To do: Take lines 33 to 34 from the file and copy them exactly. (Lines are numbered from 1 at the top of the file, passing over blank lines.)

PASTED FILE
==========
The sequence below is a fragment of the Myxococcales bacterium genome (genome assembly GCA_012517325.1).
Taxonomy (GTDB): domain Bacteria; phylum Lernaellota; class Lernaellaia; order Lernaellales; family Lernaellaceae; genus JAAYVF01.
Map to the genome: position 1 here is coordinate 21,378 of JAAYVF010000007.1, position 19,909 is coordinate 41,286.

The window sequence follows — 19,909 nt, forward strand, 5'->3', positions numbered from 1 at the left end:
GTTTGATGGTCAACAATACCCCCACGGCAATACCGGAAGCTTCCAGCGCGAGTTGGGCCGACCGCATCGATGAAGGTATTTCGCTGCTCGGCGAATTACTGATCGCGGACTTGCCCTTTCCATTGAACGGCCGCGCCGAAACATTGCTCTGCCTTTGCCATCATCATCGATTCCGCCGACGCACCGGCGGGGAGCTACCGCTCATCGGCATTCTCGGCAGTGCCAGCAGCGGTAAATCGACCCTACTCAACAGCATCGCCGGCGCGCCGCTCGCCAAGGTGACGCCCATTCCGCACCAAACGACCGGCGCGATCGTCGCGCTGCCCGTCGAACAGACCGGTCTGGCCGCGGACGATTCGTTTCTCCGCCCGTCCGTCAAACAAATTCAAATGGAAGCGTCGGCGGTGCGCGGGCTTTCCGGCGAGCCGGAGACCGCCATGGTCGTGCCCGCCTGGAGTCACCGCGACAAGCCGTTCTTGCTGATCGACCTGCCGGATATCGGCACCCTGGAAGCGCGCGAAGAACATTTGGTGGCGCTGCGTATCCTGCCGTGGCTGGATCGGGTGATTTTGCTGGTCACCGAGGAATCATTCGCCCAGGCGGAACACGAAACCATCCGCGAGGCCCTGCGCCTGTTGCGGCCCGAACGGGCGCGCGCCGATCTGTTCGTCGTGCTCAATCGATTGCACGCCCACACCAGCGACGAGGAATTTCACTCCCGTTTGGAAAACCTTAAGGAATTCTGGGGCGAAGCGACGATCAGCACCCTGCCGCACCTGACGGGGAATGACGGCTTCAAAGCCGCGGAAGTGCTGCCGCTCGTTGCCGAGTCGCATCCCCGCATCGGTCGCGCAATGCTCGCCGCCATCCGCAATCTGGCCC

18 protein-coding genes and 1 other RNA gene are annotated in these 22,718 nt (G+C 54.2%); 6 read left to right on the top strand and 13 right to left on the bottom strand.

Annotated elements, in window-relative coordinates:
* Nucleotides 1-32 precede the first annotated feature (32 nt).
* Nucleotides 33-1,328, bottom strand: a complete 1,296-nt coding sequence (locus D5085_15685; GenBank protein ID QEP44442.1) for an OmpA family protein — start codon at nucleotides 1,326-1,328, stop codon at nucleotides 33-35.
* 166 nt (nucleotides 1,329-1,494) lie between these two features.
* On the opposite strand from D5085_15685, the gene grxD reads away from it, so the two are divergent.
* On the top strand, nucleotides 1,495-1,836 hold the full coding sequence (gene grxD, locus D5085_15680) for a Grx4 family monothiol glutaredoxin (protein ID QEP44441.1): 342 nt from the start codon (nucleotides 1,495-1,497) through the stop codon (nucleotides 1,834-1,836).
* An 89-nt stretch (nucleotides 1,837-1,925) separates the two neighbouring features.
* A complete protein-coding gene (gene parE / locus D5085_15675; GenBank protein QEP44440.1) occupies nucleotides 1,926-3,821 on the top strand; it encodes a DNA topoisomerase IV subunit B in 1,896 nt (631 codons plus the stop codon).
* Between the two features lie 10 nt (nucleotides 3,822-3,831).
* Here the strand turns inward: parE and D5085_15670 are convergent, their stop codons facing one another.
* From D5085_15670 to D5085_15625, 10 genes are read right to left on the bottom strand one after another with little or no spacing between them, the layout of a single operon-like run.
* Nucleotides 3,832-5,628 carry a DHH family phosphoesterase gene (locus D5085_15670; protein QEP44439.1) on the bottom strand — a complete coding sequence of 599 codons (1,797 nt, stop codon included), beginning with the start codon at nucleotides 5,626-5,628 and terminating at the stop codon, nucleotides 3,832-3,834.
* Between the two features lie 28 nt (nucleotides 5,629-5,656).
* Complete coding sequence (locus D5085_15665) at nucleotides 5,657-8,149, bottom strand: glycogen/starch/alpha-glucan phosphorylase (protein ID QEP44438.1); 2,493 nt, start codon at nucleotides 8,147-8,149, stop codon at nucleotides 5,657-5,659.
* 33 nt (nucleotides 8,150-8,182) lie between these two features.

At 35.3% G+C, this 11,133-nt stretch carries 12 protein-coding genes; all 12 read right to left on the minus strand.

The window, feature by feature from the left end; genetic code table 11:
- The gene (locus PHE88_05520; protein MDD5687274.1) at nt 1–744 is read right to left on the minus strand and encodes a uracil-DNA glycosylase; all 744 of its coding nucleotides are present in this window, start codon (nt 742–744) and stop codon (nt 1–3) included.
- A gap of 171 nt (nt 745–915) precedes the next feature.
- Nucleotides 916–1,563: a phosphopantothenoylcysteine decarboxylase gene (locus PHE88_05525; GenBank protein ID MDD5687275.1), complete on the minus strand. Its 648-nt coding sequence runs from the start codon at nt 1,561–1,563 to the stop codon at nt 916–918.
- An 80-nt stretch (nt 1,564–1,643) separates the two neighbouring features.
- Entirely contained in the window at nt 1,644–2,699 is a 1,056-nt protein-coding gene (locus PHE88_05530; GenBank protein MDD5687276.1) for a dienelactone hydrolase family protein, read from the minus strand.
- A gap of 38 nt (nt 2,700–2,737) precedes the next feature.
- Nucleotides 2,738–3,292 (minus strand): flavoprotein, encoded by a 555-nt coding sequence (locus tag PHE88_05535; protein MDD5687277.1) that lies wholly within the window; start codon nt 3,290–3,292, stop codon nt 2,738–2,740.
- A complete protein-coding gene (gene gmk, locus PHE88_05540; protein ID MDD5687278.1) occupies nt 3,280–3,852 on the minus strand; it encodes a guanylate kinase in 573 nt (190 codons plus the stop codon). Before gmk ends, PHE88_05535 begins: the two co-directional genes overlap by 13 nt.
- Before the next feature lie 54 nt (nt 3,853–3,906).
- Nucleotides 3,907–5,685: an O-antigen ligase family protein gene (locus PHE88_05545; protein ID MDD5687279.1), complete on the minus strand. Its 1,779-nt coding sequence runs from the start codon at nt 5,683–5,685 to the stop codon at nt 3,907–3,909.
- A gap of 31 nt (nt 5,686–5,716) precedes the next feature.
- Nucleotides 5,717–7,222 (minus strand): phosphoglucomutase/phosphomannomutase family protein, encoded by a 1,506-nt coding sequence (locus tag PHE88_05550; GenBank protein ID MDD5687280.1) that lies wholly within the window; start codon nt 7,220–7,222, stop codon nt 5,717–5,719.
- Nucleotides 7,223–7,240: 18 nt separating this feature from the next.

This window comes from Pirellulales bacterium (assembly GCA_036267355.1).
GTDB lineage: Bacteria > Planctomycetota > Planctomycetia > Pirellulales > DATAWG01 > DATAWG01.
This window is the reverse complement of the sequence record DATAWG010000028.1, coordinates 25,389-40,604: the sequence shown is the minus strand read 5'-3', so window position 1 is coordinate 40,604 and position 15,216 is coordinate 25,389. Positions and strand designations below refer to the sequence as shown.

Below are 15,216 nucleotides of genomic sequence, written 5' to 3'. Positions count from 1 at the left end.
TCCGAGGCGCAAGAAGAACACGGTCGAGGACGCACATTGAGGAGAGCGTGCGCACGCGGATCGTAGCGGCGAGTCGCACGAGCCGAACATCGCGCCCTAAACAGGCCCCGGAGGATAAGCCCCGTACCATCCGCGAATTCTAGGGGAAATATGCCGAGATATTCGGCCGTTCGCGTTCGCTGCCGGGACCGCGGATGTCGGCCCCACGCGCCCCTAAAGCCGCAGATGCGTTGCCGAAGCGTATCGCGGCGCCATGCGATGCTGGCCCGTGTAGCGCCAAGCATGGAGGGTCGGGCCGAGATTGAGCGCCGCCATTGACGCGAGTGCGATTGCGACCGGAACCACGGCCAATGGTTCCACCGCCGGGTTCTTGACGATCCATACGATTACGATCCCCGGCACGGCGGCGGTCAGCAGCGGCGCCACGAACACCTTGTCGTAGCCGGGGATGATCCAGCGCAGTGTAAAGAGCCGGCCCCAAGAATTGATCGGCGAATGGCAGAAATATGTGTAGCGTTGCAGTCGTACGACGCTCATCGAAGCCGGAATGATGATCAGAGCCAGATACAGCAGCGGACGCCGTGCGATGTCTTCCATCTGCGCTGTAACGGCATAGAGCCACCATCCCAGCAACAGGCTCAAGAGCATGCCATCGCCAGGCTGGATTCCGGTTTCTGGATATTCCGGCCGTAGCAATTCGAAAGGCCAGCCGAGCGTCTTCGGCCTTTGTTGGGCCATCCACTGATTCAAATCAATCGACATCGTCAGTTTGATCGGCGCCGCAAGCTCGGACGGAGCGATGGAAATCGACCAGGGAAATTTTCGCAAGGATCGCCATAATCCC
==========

- Nucleotides 3,907–5,685: an O-antigen ligase family protein gene (locus PHE88_05545; protein ID MDD5687279.1), complete on the minus strand. Its 1,779-nt coding sequence runs from the start codon at nt 5,683–5,685 to the stop codon at nt 3,907–3,909.
- A gap of 31 nt (nt 5,686–5,716) precedes the next feature.